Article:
Washington Square Park

The first photograph is of the nest ledge on the Bobst library and shows the location of the two cameras. (As in past years, I suspect we'll have a small blind spot on the western side of the ledge.)

Both adults were active in the park after about 4:00 pm on Friday.  Locations visited were...

  • Both hawks soaring high above Broadway from about 3rd Street to 10th Street, escorting a third raptor away.
  • A visit by at least one hawk to One Fifth Avenue's north side
  • The female perching on a water tank roof on the NW side of the park
  • The female moving to the Silver building on the NE side of the park, perching on the AC unit, then on the NYU flagpole
  • The male appearing low first on a street lamp on Washington Square North, then a tree inside the park's NE corner
  • Both hawks then moving to the SW side of the park, the male to the Judson Cross, and the female a block outside the park on a Law School dorm roof
  • Both hawks taking off to roost for the night.  The female to an unknown location and the male to a pipe on a building at the NW corner of the park

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Web Camera Back At Washington Square

New York University has returned the camera to the Washington Square Park nest on the Bobst Library.  Thank you to those who lobbied for the camera to be returned, as well has the President's and Public Relations offices of NYU. The link on Ustream is here.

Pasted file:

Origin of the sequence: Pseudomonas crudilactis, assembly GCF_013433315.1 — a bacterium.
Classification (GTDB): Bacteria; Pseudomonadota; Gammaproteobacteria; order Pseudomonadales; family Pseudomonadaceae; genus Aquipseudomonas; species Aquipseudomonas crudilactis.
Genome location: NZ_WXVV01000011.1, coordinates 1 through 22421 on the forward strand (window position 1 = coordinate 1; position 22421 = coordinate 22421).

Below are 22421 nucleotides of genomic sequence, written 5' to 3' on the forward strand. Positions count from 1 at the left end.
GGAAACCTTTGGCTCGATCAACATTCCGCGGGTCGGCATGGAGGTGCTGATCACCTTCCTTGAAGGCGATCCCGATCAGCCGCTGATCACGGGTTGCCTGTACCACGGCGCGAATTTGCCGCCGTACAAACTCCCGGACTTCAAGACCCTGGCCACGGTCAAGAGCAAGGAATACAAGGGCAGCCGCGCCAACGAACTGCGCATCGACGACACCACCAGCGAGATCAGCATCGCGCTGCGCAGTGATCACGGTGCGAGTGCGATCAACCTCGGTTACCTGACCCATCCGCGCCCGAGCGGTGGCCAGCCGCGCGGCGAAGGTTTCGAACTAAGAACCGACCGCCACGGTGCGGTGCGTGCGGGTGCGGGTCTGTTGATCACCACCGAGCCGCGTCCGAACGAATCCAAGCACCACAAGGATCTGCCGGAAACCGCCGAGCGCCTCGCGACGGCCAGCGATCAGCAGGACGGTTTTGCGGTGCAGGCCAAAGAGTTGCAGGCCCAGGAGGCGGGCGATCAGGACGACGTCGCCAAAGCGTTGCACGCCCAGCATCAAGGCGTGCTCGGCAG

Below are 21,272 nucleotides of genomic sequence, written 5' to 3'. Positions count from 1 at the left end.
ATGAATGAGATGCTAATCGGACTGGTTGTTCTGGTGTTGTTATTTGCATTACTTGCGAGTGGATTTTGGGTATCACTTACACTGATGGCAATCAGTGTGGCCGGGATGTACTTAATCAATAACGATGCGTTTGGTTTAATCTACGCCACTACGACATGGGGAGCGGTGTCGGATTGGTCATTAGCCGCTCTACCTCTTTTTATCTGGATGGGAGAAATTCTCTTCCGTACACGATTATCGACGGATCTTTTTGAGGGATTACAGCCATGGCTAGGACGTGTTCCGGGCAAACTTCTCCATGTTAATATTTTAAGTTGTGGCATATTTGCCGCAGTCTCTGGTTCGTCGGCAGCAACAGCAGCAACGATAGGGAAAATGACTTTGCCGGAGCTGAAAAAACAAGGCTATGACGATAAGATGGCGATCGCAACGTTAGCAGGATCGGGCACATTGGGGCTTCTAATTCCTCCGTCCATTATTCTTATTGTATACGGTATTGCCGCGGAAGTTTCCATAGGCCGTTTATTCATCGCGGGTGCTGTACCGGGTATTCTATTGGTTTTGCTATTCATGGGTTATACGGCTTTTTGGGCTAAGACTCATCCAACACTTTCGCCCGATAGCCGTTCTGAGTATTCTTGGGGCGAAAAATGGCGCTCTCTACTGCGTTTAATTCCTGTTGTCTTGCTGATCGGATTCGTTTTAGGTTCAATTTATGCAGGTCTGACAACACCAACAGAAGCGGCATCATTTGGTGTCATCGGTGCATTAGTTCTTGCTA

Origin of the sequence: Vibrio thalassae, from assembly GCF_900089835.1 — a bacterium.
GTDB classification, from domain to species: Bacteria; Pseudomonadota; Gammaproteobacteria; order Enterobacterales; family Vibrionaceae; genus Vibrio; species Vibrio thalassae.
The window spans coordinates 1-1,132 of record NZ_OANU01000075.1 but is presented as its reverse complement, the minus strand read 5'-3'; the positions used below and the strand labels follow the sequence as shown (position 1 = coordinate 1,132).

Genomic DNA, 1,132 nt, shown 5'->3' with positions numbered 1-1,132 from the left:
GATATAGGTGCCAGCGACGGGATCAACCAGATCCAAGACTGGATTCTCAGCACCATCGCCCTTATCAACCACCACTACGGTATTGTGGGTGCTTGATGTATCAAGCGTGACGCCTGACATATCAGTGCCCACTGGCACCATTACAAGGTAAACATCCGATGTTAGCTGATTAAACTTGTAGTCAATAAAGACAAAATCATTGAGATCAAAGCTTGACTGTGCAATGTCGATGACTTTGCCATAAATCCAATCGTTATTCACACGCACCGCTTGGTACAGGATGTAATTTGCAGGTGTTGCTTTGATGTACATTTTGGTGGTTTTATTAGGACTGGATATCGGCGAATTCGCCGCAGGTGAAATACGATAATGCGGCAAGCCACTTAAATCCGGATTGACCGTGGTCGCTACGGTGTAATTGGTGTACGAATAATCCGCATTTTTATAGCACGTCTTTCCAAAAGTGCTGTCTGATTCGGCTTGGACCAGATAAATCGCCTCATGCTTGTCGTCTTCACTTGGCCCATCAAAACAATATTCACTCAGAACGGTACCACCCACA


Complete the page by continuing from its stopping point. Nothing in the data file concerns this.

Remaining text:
The nest is very quiet now, but I'm looking forward to watching the feed in the spring.  The new cameras (a main one and a backup) are wonderful.

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Ocatavia and Pale Male

After my visit to see the new nest on Lexington Avenue, I went to Central Park.  I saw both Octavia and Pale Male on the north side of the Met as soon as I arrived.  Octavia quickly went south, and Pale Male went to his usual pre-bed time hunting grounds near the reservoir's south gate house.  It was great to see both of them so easily.


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95th and Lexington Avenue

There was a tweet about a new nest at 95th and Lexington Avenue on Twitter this week, so I went to check it out today.  The pair looks to be the same ones that nested at 100th and Third Avenue last year.  It looks like a better location.  It's higher and has better views than the old nest.  Unfortunately, it is across the street from a park that just was treated with rodenticides.


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Tompkins Square Park

As the days grow longer, Red-tailed Hawk couples who in the fall may have spent much of their time apart, spend more and more time together.  Today, the Tompkins Square Park spent much of the after noon close to each other.  A sign nesting season is right around the corner.

One of the hawks caught a pigeon on Avenue B around 12th Street.  I was surprised the kill was so far north.  After eating much of the pigeon, it shared the leftovers with its mate.


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First-Year Red-tailed Hawk and the Red-headed Woodpecker